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Experts say some 911 systems not ready for Y2K

March 10, 1999|By BRENDAN KIRBY

Emergency services operations across the country got a late start working on the year 2000 computer glitch and many are still behind, according to analysts.

"A lot better now than they were," said David Hall, senior consultant for ACS Technology Solutions in Chicago. "But the problem now is that it's very individual."

Hall said many 911 administrators are waiting for manufacturers to correct Y2K problems. But some of those companies may run out of time, he said.

Some administrators probably have problems they have not considered, Hall said.

Some experts also cautioned against accepting at face value letters from suppliers certifying that their equipment is Y2K ready.

"They're mostly worthless pieces of paper," said Leon A. Kappelman, a professor at the University of North Texas who has tracked Y2K issues for three years. "It's OK to show you covered your butt. But that's all you're doing."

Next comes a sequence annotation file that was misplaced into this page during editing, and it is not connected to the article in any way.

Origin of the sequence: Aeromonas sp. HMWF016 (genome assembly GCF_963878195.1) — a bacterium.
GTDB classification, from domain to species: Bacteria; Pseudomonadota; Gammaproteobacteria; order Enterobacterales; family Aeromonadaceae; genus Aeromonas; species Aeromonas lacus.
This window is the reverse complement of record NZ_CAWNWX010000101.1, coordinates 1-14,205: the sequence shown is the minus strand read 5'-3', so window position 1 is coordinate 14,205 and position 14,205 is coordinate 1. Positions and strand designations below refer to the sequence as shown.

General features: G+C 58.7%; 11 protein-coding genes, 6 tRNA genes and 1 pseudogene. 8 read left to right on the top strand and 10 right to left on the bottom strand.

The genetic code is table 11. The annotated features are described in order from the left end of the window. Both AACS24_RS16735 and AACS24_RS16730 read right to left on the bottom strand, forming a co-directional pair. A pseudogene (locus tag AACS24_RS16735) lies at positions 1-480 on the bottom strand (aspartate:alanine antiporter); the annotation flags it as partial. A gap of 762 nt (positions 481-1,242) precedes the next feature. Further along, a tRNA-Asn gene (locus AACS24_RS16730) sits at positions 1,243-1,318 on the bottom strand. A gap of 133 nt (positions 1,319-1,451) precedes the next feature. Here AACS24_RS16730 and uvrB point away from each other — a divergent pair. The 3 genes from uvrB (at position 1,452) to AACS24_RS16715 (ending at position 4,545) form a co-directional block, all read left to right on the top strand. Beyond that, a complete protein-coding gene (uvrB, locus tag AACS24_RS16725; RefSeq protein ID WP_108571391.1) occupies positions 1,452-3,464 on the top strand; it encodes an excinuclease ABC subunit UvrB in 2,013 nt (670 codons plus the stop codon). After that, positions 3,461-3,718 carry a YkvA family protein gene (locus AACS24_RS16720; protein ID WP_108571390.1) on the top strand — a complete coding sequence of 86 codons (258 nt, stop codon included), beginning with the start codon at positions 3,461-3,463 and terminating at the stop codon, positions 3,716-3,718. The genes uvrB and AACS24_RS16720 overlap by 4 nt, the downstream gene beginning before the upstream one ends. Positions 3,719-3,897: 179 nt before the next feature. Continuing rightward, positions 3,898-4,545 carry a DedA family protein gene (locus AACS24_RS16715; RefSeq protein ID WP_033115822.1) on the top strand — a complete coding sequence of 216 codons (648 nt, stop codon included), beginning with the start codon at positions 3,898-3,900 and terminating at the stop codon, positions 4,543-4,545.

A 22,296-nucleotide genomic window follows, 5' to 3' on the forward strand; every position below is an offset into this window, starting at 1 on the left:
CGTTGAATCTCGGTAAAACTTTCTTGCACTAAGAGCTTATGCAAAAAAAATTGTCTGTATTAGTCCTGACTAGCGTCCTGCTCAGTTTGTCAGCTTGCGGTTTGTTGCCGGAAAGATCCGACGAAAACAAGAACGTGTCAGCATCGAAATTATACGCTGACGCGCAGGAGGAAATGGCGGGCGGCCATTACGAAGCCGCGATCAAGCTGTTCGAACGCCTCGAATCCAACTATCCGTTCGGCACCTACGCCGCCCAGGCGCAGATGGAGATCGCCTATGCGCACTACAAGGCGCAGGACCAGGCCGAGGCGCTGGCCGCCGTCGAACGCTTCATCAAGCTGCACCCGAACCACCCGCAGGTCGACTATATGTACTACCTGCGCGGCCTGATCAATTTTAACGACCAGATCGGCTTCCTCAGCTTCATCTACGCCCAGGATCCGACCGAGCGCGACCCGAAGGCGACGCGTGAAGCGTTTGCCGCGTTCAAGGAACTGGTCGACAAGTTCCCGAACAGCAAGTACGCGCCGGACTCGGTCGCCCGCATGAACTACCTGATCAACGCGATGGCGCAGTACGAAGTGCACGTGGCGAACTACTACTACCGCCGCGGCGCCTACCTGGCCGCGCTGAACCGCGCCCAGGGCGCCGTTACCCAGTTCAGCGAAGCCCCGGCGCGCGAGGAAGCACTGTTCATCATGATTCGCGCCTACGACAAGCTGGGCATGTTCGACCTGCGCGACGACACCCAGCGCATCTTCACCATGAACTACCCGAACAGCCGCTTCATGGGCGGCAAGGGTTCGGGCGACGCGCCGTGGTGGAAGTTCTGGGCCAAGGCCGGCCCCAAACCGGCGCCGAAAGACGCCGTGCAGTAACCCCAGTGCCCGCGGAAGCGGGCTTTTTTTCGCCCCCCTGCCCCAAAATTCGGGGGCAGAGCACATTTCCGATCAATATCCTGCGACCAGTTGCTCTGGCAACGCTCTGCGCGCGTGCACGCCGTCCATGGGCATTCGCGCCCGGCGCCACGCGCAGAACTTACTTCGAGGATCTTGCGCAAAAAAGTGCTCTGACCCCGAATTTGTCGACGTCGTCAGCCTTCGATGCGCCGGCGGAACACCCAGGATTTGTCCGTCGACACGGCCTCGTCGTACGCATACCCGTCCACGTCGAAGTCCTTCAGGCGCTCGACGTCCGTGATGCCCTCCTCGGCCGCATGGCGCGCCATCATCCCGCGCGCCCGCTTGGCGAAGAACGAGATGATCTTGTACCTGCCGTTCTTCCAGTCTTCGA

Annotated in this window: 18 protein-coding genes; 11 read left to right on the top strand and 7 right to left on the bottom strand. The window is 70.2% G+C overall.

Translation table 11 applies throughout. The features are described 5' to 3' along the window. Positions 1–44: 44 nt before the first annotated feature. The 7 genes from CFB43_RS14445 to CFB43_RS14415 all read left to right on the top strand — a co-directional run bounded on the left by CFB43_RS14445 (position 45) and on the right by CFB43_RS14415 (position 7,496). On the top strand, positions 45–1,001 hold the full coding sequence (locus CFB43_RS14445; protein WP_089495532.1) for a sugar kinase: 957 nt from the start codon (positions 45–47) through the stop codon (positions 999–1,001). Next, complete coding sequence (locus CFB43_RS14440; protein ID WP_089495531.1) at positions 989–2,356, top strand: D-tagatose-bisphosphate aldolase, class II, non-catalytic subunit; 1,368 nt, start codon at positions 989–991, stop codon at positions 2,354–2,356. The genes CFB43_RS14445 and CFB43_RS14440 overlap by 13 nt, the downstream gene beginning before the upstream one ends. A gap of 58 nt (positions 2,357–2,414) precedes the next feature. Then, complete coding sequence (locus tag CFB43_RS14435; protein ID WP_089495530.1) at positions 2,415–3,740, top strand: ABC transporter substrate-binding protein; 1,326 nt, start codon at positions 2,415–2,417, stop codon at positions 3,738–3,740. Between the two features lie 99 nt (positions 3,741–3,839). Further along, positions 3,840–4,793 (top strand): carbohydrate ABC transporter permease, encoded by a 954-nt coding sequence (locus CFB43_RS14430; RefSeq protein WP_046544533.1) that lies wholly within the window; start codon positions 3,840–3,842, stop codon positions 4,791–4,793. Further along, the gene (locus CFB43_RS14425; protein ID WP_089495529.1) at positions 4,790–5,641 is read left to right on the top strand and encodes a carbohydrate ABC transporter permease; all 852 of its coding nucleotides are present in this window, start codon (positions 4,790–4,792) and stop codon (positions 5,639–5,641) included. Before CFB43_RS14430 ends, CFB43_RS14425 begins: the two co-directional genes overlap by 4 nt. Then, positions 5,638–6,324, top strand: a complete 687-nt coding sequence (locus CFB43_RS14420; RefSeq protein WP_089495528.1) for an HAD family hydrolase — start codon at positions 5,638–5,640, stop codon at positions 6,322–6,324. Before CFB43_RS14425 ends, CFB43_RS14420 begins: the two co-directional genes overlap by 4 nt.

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Kappelman estimated that manufacturers incorrectly certify their products about 25 percent of the time. That's fine when the product is a VCR, but not when it is an emergency communications device.

"When you rank the order of things you need to work on in a community, those are very important," he said.

Letters from companies certifying their equipment tend to be narrowly tailored, Hall said.

"Most places don't use it exactly like a vendor tests it," he said.

The only way to know for sure is to test the equipment, Hall said. Testing creates its own problems because it sometimes involves taking down the system - something that cannot easily be done in 911 communications.

Many smaller 911 centers also do not have the necessary expertise, Hall said.

"A lot of 911 systems don't have the technical people who can do it themselves," he said.

Hall said people should not unduly panic. No one thinks the power grid will stay down for an extended period of time, he said.

But prudence dictates taking precautions, Hall said. He suggested people find out what their local 911 centers need to do.

"Ask the question," he said. "The more citizens ask the question, the better off they are."

Hall said it also is a good idea to know the locations of hospitals, fire companies and other important places.

For emergency communications centers that are still scrambling to fix problems, Hall said it is not too late.

"Provided you find the problem and get busy on it," he said.

related story:

-- Area's 911 administrators say they're ready for Y2K

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